18 February 2015

Germany and France are to blame for the Euro disaster


Not since the closing scene of The Italian Job, with Michael Caine’s bus laden with stolen gold swaying like a seesaw on the edge of a cliff, have we witnessed brinkmanship on this scale. The negotiations between Greece and its creditors have become dizzying to watch. Day by day – or, increasingly, hour by hour – Greek finance minister Yanis Varoufakis and his colleagues erratically change their tune to lead their creditors a merry dance.

On Tuesday morning the mood was foot-stamping intransigence and plug-pulling on the negotiations; by the evening that stance was rumoured to have softened to “considering requesting a six-month extension of the loan agreement [but on the basis that] it is clearly distinguished from the programme set out in the memorandum of understanding. We are not going to ask for an extension of the programme or memorandum.” In other words: “Give us access to funding as if we had agreed to continue with austerity, but let us off the hook and call it a loan, not a bail-out.”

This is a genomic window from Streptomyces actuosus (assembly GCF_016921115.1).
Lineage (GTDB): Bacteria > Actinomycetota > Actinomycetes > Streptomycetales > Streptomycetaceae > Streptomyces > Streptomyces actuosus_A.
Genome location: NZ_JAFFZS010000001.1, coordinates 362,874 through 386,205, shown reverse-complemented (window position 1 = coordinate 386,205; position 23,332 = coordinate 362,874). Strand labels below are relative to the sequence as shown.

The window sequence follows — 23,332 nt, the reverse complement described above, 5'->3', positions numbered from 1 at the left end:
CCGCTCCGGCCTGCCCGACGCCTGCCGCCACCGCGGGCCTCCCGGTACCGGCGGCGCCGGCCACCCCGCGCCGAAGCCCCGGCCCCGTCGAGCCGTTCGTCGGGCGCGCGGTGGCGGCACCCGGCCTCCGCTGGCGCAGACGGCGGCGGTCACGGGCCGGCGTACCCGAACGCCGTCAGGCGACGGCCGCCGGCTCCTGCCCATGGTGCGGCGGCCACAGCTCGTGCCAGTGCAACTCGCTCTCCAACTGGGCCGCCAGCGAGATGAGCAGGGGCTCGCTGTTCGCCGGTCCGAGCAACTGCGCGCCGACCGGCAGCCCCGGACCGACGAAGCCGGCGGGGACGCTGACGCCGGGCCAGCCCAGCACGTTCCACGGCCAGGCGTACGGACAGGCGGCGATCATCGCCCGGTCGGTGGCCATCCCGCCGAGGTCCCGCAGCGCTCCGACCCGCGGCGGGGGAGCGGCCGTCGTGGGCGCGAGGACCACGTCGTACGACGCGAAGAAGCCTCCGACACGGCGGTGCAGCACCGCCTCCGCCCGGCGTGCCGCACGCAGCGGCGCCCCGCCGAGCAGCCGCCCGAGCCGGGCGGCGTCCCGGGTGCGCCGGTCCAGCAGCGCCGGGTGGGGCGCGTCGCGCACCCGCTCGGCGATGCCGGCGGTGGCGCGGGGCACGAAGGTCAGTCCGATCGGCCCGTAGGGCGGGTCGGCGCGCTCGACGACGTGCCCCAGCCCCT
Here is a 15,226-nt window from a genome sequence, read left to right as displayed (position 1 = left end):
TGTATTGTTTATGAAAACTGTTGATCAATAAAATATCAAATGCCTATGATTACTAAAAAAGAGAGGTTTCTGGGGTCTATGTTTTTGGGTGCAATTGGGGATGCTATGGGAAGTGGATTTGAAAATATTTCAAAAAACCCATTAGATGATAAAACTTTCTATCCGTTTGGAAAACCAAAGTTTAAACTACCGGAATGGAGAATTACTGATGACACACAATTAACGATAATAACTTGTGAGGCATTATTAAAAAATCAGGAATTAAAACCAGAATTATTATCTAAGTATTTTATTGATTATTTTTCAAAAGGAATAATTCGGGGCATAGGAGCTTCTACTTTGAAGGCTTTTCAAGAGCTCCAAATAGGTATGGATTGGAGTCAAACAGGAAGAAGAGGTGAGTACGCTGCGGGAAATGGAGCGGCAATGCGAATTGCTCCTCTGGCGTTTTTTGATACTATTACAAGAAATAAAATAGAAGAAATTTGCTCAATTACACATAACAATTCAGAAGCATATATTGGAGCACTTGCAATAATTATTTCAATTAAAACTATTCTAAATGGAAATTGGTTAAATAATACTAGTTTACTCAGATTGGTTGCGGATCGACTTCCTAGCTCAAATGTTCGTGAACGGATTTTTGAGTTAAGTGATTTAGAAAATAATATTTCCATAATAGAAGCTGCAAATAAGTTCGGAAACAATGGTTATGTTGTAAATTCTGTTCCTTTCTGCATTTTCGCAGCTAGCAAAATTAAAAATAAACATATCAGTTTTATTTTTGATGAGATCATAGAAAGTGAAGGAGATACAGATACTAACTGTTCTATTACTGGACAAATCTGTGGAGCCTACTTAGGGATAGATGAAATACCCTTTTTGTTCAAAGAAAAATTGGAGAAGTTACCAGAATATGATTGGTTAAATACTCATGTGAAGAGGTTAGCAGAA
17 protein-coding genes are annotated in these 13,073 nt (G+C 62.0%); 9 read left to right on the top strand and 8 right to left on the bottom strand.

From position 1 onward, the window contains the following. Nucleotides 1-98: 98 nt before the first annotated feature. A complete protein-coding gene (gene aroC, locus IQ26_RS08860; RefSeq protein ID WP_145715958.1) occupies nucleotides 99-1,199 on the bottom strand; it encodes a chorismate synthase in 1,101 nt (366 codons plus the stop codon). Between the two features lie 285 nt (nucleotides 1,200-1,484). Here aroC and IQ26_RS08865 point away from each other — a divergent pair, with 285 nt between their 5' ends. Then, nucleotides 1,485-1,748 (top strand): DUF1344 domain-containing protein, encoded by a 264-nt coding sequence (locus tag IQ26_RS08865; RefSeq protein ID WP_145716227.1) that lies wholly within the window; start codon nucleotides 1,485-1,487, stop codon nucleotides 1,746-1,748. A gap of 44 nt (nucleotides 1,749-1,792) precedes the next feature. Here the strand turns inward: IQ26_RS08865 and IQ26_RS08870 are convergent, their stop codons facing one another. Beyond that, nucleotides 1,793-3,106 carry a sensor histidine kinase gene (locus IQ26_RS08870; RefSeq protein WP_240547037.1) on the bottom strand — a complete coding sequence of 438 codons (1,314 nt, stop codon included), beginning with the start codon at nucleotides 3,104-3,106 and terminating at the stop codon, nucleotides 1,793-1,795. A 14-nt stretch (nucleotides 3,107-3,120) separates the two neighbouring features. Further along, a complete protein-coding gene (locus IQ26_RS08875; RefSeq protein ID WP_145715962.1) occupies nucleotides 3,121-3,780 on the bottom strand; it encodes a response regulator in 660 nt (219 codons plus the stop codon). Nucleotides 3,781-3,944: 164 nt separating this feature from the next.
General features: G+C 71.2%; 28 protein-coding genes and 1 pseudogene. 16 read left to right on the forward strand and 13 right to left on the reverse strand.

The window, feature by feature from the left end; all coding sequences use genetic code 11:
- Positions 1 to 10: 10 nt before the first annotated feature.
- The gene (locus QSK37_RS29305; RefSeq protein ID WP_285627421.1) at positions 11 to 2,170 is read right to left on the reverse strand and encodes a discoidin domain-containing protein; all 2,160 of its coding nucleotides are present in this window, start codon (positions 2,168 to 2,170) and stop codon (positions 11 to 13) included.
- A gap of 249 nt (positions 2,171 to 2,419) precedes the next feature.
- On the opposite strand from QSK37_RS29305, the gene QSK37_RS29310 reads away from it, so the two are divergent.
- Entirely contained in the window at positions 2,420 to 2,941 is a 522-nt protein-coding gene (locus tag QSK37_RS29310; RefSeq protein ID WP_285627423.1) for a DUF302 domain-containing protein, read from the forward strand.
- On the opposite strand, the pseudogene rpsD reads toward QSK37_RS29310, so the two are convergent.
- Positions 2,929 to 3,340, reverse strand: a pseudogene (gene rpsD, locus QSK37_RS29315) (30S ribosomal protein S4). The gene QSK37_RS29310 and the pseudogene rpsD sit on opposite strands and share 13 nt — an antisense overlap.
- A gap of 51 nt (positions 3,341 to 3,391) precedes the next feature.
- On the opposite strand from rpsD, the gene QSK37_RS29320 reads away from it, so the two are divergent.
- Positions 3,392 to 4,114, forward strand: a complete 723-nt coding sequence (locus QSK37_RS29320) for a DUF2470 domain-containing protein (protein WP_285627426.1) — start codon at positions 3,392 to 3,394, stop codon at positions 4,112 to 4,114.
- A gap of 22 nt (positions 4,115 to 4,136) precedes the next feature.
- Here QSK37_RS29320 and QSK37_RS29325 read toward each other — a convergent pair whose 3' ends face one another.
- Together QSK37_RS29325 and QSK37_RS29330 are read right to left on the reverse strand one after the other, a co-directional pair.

This olive branch might be tendered today, with a view to influencing the ECB’s deliberations on whether to continue to supply Emergency Liquidity Assistance (ELA) to Greece’s endangered banks. But already politicians in Greece are preparing to round on Syriza for reneging on its pledges of inflexible resistance to the austerity programme. Those on the other side of the poker table in Brussels, especially the Germans, are equally susceptible to electoral pressure.

Nobody knows what is going to happen. There is a danger, too, that all the players in this farce could be overtaken by events, e.g. a run by depositors on Greek banks, already haemorrhaging €2bn a week, so that the situation spins out of control. The Eurozone is the sick man of Europe – not because of recent infection but because it has a congenital defect.

EMU should never have happened. You need not have a scintilla of sympathy for Syriza and the economic dyslexia its programme represents to recognise that dinosaur Greek Marxists did not cause this crisis. It was caused by European integrationist politicians fabricating a pseudo-state and pursuing this infatuation beyond the bounds not only of reality but of sanity.